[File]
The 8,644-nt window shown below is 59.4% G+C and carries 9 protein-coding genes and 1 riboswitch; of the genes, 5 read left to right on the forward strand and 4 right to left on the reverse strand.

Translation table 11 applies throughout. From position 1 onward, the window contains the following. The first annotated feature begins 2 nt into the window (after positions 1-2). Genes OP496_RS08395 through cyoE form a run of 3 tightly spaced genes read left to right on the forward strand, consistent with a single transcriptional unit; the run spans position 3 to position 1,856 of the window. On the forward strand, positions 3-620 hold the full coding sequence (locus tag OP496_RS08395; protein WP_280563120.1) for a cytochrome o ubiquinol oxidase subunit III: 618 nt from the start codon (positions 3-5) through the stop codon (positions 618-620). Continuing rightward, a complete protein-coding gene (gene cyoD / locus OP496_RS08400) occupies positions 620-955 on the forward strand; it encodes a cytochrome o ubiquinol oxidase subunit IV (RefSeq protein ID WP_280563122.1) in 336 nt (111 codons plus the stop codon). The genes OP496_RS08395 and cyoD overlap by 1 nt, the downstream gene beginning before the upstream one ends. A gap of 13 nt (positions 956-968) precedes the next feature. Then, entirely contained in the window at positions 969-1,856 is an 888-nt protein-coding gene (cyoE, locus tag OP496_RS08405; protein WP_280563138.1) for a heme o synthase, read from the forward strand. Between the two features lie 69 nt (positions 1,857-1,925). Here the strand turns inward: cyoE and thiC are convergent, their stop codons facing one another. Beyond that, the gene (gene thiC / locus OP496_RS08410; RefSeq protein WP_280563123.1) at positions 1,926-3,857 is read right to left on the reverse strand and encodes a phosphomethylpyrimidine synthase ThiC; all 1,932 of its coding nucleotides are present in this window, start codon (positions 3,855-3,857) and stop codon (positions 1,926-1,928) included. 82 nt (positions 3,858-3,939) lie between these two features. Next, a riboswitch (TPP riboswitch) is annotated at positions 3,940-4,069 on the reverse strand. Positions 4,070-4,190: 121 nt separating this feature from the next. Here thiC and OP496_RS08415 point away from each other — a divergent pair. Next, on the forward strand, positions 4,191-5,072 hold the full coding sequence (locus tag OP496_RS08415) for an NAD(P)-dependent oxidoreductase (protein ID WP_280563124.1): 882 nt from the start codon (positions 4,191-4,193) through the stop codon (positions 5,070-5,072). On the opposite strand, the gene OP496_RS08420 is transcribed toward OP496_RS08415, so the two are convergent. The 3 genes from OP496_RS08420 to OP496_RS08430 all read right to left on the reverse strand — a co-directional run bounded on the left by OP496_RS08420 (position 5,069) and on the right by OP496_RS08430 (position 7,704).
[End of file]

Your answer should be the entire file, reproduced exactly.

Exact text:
The 8,644-nt window shown below is 59.4% G+C and carries 9 protein-coding genes and 1 riboswitch; of the genes, 5 read left to right on the forward strand and 4 right to left on the reverse strand.

Translation table 11 applies throughout. From position 1 onward, the window contains the following. The first annotated feature begins 2 nt into the window (after positions 1-2). Genes OP496_RS08395 through cyoE form a run of 3 tightly spaced genes read left to right on the forward strand, consistent with a single transcriptional unit; the run spans position 3 to position 1,856 of the window. On the forward strand, positions 3-620 hold the full coding sequence (locus tag OP496_RS08395; protein WP_280563120.1) for a cytochrome o ubiquinol oxidase subunit III: 618 nt from the start codon (positions 3-5) through the stop codon (positions 618-620). Continuing rightward, a complete protein-coding gene (gene cyoD / locus OP496_RS08400) occupies positions 620-955 on the forward strand; it encodes a cytochrome o ubiquinol oxidase subunit IV (RefSeq protein ID WP_280563122.1) in 336 nt (111 codons plus the stop codon). The genes OP496_RS08395 and cyoD overlap by 1 nt, the downstream gene beginning before the upstream one ends. A gap of 13 nt (positions 956-968) precedes the next feature. Then, entirely contained in the window at positions 969-1,856 is an 888-nt protein-coding gene (cyoE, locus tag OP496_RS08405; protein WP_280563138.1) for a heme o synthase, read from the forward strand. Between the two features lie 69 nt (positions 1,857-1,925). Here the strand turns inward: cyoE and thiC are convergent, their stop codons facing one another. Beyond that, the gene (gene thiC / locus OP496_RS08410; RefSeq protein WP_280563123.1) at positions 1,926-3,857 is read right to left on the reverse strand and encodes a phosphomethylpyrimidine synthase ThiC; all 1,932 of its coding nucleotides are present in this window, start codon (positions 3,855-3,857) and stop codon (positions 1,926-1,928) included. 82 nt (positions 3,858-3,939) lie between these two features. Next, a riboswitch (TPP riboswitch) is annotated at positions 3,940-4,069 on the reverse strand. Positions 4,070-4,190: 121 nt separating this feature from the next. Here thiC and OP496_RS08415 point away from each other — a divergent pair. Next, on the forward strand, positions 4,191-5,072 hold the full coding sequence (locus tag OP496_RS08415) for an NAD(P)-dependent oxidoreductase (protein ID WP_280563124.1): 882 nt from the start codon (positions 4,191-4,193) through the stop codon (positions 5,070-5,072). On the opposite strand, the gene OP496_RS08420 is transcribed toward OP496_RS08415, so the two are convergent. The 3 genes from OP496_RS08420 to OP496_RS08430 all read right to left on the reverse strand — a co-directional run bounded on the left by OP496_RS08420 (position 5,069) and on the right by OP496_RS08430 (position 7,704).